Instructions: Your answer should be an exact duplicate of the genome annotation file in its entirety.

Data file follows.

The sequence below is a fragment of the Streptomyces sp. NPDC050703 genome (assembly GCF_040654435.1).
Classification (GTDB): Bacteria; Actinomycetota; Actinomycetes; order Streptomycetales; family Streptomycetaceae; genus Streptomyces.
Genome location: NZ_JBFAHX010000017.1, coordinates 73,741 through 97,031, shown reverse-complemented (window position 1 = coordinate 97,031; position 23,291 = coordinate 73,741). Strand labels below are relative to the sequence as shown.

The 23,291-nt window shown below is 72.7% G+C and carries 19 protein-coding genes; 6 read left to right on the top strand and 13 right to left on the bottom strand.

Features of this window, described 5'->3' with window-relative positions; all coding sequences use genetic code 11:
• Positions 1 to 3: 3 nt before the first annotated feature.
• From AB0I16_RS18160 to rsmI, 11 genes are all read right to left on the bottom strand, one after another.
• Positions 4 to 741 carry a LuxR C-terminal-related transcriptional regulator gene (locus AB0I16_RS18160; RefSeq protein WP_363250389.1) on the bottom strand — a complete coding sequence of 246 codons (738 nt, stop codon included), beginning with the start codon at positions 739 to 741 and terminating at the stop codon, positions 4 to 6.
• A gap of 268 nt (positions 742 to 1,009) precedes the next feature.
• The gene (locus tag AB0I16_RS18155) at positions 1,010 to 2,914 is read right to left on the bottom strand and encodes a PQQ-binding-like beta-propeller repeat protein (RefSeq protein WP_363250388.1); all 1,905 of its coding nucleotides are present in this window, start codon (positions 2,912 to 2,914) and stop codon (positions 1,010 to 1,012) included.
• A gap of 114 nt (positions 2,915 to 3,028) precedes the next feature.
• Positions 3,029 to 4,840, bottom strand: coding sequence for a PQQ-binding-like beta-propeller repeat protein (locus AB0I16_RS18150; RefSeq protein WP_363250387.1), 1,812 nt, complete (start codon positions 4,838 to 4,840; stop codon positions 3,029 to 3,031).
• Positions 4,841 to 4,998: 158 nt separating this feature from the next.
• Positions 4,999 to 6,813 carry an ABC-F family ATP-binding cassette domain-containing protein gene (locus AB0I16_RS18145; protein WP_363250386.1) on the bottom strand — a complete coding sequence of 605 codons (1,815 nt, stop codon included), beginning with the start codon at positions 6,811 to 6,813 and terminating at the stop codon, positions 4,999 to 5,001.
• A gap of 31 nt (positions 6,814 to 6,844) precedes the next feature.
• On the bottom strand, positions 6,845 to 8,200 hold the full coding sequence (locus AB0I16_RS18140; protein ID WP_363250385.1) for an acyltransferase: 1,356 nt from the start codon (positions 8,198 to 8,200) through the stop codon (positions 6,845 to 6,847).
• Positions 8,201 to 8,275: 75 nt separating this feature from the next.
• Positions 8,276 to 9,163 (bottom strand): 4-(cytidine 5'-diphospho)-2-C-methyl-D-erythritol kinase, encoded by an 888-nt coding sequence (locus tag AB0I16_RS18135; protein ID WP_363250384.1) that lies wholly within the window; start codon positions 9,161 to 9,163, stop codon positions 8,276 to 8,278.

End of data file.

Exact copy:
The sequence below is a fragment of the Streptomyces sp. NPDC050703 genome (assembly GCF_040654435.1).
Classification (GTDB): Bacteria; Actinomycetota; Actinomycetes; order Streptomycetales; family Streptomycetaceae; genus Streptomyces.
Genome location: NZ_JBFAHX010000017.1, coordinates 73,741 through 97,031, shown reverse-complemented (window position 1 = coordinate 97,031; position 23,291 = coordinate 73,741). Strand labels below are relative to the sequence as shown.

The 23,291-nt window shown below is 72.7% G+C and carries 19 protein-coding genes; 6 read left to right on the top strand and 13 right to left on the bottom strand.

Features of this window, described 5'->3' with window-relative positions; all coding sequences use genetic code 11:
• Positions 1 to 3: 3 nt before the first annotated feature.
• From AB0I16_RS18160 to rsmI, 11 genes are all read right to left on the bottom strand, one after another.
• Positions 4 to 741 carry a LuxR C-terminal-related transcriptional regulator gene (locus AB0I16_RS18160; RefSeq protein WP_363250389.1) on the bottom strand — a complete coding sequence of 246 codons (738 nt, stop codon included), beginning with the start codon at positions 739 to 741 and terminating at the stop codon, positions 4 to 6.
• A gap of 268 nt (positions 742 to 1,009) precedes the next feature.
• The gene (locus tag AB0I16_RS18155) at positions 1,010 to 2,914 is read right to left on the bottom strand and encodes a PQQ-binding-like beta-propeller repeat protein (RefSeq protein WP_363250388.1); all 1,905 of its coding nucleotides are present in this window, start codon (positions 2,912 to 2,914) and stop codon (positions 1,010 to 1,012) included.
• A gap of 114 nt (positions 2,915 to 3,028) precedes the next feature.
• Positions 3,029 to 4,840, bottom strand: coding sequence for a PQQ-binding-like beta-propeller repeat protein (locus AB0I16_RS18150; RefSeq protein WP_363250387.1), 1,812 nt, complete (start codon positions 4,838 to 4,840; stop codon positions 3,029 to 3,031).
• Positions 4,841 to 4,998: 158 nt separating this feature from the next.
• Positions 4,999 to 6,813 carry an ABC-F family ATP-binding cassette domain-containing protein gene (locus AB0I16_RS18145; protein WP_363250386.1) on the bottom strand — a complete coding sequence of 605 codons (1,815 nt, stop codon included), beginning with the start codon at positions 6,811 to 6,813 and terminating at the stop codon, positions 4,999 to 5,001.
• A gap of 31 nt (positions 6,814 to 6,844) precedes the next feature.
• On the bottom strand, positions 6,845 to 8,200 hold the full coding sequence (locus AB0I16_RS18140; protein ID WP_363250385.1) for an acyltransferase: 1,356 nt from the start codon (positions 8,198 to 8,200) through the stop codon (positions 6,845 to 6,847).
• Positions 8,201 to 8,275: 75 nt separating this feature from the next.
• Positions 8,276 to 9,163 (bottom strand): 4-(cytidine 5'-diphospho)-2-C-methyl-D-erythritol kinase, encoded by an 888-nt coding sequence (locus tag AB0I16_RS18135; protein ID WP_363250384.1) that lies wholly within the window; start codon positions 9,161 to 9,163, stop codon positions 8,276 to 8,278.